superset of the various requirements to provide maximum
flexibility in terms of worldwide sale of the end equipment.
Further complicating the situation is the fact that there are
system-level and component-level standards for isolation.
The system-level standards most relevant to applications
requiring isolation are:
This approach provides a system isolation specification that
flows down to the component level. System requirements are
used to define the isolation characteristics of the individual
parts that comprise the system. Following the system
standard should result in a known level of safety in the final
system design.
Standards that apply to specific isolation components are
IEC 60747: Semiconductor Devices—Part 1: General
UL 1577: Standard for Optical Isolators
VDE 0884-10: Semiconductor Devices—Magnetic and
Capacitive Coupler for Safe Isolation
These standards certify that a digital isolator component
meets particular safety requirements, but will not guarantee
the isolation level of the overall system. Determining
suitability of individual digital isolators is left to the system
designer based on the overall safety requirements.
Another consideration is how the various parameters are
handled by each agency. For example, UL 1577 documents
the creepage and clearance achieved and verifies survival to
the specified withstand voltage. There is no specific
requirement on creepage or clearance so long as the
component passes the test. On the other hand, IEC 60950
mandates specific creepage and clearance requirements
based on the working voltage. The component must meet
©2012 Analog Devices, Inc. All rights reserved.
the creepage and clearance for a given voltage regardless of
the test results.
Some of the component-level standards are written
specifically for products utilizing optical communication
across an isolation barrier. These products, known as
optocouplers, have been in use for some time and are
governed by the IEC 60747 and UL 1577 standards. Modern
digital isolators that use transformer or capacitive coupling
across an isolation barrier are now widely used as an
alternative to optocouplers. The standards bodies have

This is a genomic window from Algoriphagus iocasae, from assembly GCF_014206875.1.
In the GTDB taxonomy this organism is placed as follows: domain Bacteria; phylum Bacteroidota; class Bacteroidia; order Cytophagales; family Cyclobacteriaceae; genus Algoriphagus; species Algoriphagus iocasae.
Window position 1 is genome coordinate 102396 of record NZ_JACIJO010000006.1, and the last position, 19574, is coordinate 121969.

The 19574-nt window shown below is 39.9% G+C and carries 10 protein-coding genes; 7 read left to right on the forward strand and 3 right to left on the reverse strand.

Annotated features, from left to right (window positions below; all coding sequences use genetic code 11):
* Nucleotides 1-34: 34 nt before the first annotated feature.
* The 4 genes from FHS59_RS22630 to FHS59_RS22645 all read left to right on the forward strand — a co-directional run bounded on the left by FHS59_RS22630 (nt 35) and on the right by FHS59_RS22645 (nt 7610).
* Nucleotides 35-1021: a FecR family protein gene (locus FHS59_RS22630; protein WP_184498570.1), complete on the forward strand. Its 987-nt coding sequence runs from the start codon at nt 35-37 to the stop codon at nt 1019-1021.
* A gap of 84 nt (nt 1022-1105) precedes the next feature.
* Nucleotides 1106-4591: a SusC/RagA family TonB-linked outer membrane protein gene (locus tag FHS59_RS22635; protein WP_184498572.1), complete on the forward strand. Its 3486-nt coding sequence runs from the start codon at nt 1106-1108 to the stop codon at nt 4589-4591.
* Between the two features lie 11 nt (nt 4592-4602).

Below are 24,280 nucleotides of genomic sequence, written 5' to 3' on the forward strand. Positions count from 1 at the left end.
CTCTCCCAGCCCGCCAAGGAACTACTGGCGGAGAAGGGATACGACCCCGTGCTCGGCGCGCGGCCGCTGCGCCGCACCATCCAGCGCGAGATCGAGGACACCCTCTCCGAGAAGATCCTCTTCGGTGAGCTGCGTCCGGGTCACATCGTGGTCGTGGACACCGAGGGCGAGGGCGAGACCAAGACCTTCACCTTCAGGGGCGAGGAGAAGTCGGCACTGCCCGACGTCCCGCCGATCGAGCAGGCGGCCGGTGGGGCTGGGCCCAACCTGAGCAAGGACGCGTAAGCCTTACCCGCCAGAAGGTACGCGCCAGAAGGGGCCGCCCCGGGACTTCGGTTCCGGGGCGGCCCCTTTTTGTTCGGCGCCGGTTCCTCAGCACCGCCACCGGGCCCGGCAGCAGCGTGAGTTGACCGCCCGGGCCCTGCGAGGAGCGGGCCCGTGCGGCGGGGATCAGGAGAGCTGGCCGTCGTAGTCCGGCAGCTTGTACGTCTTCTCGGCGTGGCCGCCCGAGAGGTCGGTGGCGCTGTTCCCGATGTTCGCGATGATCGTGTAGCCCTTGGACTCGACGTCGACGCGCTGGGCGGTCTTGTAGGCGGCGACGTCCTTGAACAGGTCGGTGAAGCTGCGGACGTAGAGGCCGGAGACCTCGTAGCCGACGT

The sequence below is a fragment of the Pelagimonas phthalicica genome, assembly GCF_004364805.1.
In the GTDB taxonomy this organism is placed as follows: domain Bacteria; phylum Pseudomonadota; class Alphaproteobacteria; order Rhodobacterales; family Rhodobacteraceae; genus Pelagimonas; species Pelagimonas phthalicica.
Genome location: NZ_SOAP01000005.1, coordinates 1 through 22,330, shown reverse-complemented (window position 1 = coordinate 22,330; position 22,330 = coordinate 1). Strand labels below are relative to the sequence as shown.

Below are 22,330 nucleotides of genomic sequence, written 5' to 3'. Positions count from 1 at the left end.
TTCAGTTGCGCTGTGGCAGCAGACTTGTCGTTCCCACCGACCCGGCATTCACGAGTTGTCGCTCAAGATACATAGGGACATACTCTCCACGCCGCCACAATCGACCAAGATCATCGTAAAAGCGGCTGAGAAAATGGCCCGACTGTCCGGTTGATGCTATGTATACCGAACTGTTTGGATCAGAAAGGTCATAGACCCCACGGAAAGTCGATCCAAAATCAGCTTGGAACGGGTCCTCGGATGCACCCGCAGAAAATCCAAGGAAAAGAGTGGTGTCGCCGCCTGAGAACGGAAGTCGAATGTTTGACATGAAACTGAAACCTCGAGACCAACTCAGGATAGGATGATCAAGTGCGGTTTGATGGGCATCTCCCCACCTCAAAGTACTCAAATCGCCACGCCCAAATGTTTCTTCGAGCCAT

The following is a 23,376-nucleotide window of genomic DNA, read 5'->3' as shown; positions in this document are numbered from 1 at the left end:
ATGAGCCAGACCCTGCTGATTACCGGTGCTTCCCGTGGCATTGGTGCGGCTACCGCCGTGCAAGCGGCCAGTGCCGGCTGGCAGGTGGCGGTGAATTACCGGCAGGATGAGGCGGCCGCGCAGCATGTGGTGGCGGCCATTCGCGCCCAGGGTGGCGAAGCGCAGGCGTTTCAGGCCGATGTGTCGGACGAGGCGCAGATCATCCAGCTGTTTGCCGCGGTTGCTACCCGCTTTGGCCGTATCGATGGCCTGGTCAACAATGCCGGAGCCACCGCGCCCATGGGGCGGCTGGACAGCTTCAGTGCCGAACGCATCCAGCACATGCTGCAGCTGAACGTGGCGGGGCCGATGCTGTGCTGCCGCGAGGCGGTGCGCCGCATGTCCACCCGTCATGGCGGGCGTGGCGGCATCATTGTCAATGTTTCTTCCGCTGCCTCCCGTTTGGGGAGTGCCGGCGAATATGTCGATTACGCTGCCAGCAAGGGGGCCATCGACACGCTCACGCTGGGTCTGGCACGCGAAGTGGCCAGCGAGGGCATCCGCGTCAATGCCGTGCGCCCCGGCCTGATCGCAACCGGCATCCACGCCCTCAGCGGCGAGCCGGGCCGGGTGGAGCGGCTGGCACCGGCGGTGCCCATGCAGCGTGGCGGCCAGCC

begun to catch up to technology changes in isolation
products. For example, VDE 0884-10 was released in 2006 to
address components utilizing transformer-based and
capacitive isolation. The IEC is currently working to
harmonize these standards.
Several physical and electrical isolator characteristics are
specified within the various safety standards. The insulating
properties of the component, as well as the physical
dimensions of the packaging and insulating barrier, are
specified in order to withstand specific voltage stresses.
Different stresses are defined based on magnitude and
Working Voltage
Working Voltage is a continuous dc or ac voltage that the
component is specified to endure over its lifetime. IEC
60950 specifies three levels for working voltage: 250 VRMS,
320 VRMS and 400 VRMS.
Withstand Voltage
Withstand Voltage—also called Isolation Voltage—is an
overvoltage condition that the component will survive for up
to one minute. UL 1577 withstand voltage ratings of 1 kVRMS,
2.5 kVRMS, 3.5 kVRMS and 5 kVRMS are common.
Surge Voltage
Surge Voltage defines survivability after a repetitive series of
short duration high voltage pulses (see Figure 1). An isolator
must pass 10 kV surge voltage testing to achieve a reinforced
insulation rating to the VDE 0884-10 specification. The
ability to pass this test is primarily determined by the
insulation thickness (also known as Distance Through
Insulation or DTI) and the quality of the insulating material.
The applied electric field tends to concentrate at defect
points within the insulator, so lower defect densities
generally lead to higher breakdown ratings. Thicker
materials are more resistant to breakdown since the field
June 2012 | Page 2 of 5
Technical Article
Figure 1. Surge Voltage Waveform
strength is inversely proportional to the distance between
the conductors on either side of the insulation.
Optocouplers commonly meet this requirement because
DTI is typically 400 µm, which reduces the impact of
insulation quality on the breakdown characteristics. Simply
put, the insulation is so thick that a high quality material is
not required to pass the 10 kV test. Transformer-based
digital isolators use a high quality 20 µm polyimide layer